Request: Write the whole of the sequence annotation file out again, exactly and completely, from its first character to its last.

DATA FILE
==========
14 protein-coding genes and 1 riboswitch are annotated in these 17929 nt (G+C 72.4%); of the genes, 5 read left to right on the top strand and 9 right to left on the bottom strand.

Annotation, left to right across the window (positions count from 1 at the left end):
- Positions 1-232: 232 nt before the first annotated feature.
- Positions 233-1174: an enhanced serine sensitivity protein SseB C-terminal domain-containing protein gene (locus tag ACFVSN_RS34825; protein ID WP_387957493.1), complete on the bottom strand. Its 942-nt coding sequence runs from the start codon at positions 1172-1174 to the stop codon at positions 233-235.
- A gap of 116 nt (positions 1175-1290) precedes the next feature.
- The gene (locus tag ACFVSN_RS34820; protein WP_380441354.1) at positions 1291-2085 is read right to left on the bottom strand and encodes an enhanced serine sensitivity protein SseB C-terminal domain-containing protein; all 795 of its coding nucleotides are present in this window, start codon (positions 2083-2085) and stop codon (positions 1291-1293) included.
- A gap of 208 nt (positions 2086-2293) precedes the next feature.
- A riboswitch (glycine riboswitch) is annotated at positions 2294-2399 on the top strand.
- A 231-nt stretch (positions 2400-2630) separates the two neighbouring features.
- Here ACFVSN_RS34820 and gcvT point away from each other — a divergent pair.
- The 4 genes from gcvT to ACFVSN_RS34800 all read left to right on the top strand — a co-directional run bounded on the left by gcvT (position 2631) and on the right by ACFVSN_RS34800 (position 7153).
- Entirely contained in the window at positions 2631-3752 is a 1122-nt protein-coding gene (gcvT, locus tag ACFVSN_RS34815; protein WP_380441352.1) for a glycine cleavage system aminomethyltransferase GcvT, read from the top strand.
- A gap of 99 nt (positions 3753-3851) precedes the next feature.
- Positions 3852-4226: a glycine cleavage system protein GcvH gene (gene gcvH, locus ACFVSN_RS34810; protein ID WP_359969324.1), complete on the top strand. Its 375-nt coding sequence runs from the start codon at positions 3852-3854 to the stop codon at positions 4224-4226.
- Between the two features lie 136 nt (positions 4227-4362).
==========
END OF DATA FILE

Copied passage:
14 protein-coding genes and 1 riboswitch are annotated in these 17929 nt (G+C 72.4%); of the genes, 5 read left to right on the top strand and 9 right to left on the bottom strand.

Annotation, left to right across the window (positions count from 1 at the left end):
- Positions 1-232: 232 nt before the first annotated feature.
- Positions 233-1174: an enhanced serine sensitivity protein SseB C-terminal domain-containing protein gene (locus tag ACFVSN_RS34825; protein ID WP_387957493.1), complete on the bottom strand. Its 942-nt coding sequence runs from the start codon at positions 1172-1174 to the stop codon at positions 233-235.
- A gap of 116 nt (positions 1175-1290) precedes the next feature.
- The gene (locus tag ACFVSN_RS34820; protein WP_380441354.1) at positions 1291-2085 is read right to left on the bottom strand and encodes an enhanced serine sensitivity protein SseB C-terminal domain-containing protein; all 795 of its coding nucleotides are present in this window, start codon (positions 2083-2085) and stop codon (positions 1291-1293) included.
- A gap of 208 nt (positions 2086-2293) precedes the next feature.
- A riboswitch (glycine riboswitch) is annotated at positions 2294-2399 on the top strand.
- A 231-nt stretch (positions 2400-2630) separates the two neighbouring features.
- Here ACFVSN_RS34820 and gcvT point away from each other — a divergent pair.
- The 4 genes from gcvT to ACFVSN_RS34800 all read left to right on the top strand — a co-directional run bounded on the left by gcvT (position 2631) and on the right by ACFVSN_RS34800 (position 7153).
- Entirely contained in the window at positions 2631-3752 is a 1122-nt protein-coding gene (gcvT, locus tag ACFVSN_RS34815; protein WP_380441352.1) for a glycine cleavage system aminomethyltransferase GcvT, read from the top strand.
- A gap of 99 nt (positions 3753-3851) precedes the next feature.
- Positions 3852-4226: a glycine cleavage system protein GcvH gene (gene gcvH, locus ACFVSN_RS34810; protein ID WP_359969324.1), complete on the top strand. Its 375-nt coding sequence runs from the start codon at positions 3852-3854 to the stop codon at positions 4224-4226.
- Between the two features lie 136 nt (positions 4227-4362).